• All your audio and video (known as time-based media) needs to be understood in a different form by disabled people. For example, audio like a podcast should have transcript (text) version available, and your videos need captions or audio descriptions, etc. (source: http://www.w3.org/TR/UNDERSTANDING-WCAG20/)

Akira Studio can advise you on the best methods to make your website fully compliant from top to bottom - call us to discuss your requirements.

Deadlines for Compliance for Ontario Businesses

The whole issue of adapting websites to meet the requirements of the AODA started back in January 2012 for government and public sector websites. Larger Ontario businesses have been obliged to conform since January 2014. At Akira Studio, we future-proof all our new websites by making them Level AAA ready.

From January 1, 2014:
If your existing site undergoes a significant refresh, your site and any of its web content published after January 1, 2012 must conform to the World Wide Web Consortium Web Content Accessibility Guidelines (WCAG) 2.0, Level A.

From January 1, 2021:
All public websites and all web content on those sites published after January 1, 2012 must conform with WCAG 2.0 Level AA, other than providing captions on live videos or audio descriptions for pre-recorded videos.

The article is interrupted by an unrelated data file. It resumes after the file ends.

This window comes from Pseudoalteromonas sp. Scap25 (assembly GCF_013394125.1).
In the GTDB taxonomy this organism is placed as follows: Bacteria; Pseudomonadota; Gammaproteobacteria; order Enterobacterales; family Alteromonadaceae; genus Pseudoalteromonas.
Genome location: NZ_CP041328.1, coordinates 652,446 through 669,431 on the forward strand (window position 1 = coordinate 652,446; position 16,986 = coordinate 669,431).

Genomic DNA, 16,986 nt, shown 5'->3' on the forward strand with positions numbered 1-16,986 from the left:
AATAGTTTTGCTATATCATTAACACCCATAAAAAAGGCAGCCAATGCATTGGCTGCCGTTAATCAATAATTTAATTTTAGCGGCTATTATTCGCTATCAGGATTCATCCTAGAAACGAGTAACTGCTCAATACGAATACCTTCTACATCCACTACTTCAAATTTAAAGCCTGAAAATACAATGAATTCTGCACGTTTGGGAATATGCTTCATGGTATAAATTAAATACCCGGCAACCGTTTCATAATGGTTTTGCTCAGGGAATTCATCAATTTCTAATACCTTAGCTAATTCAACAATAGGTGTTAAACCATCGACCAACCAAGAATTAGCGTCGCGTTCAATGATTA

(source: http://www.mcss.gov.on.ca/en/mcss/publications/accessON/accessible_websites/what_do.aspx)

AODA Government Related Deadlines

Timelines and the Provision of Accessible Websites and Web Content under AODA

Type of Organization Type of Web content Compliance with WCAG2.0 Level A Compliance with WCAG 2.0 Level AA
Government of Ontario and Ontario Legislative Assembly
  
New* internet and intranet websites and web content   January 1, 2012
All* intranet websites and content   January 1, 2016
All internet and intranet websites and web content   January 1, 2020

Designated Public Service Organizations

New internet and web content January 1, 2014  
All* internet and web content**   January 1, 2021

 Large Organisations (50 or more employees)  New internet and web content January 1, 2014  
All* internet and web content**   January 1, 2021

* Exceptions include captions on lve videos and audio descriptions for ALL pre-recorded videos

** Web content published after January 1, 2012

Source: http://www.gaates.org/aICwebdev/s1y2z4.php

I'm only a small business - does all this apply to me?

Organizations with less than 50 employees are *currently* exempt from this requirement, (http://www.mcss.gov.on.ca/en/mcss/programs/accessibility/info_comm/index.aspx) but we think that will probably change in a few years' time.  

What's more, until your website is Level A compliant, it won't be properly visible to that 25% (and rising) accessing the web on their mobile devices. You'll also potentially miss out on the 1 in 7 Ontarians who have a disability, a figure predicted to rise to 1 in 5 by 2036.

Want more information?

You can download a useful guide from the Ontario government website on "Making your website more accessible" from http://www.mcss.gov.on.ca/documents/en/mcss/accessibility/iasr_guides/website_en.pdf

Or call us to discuss how to make your website accessible – we’re happy to help.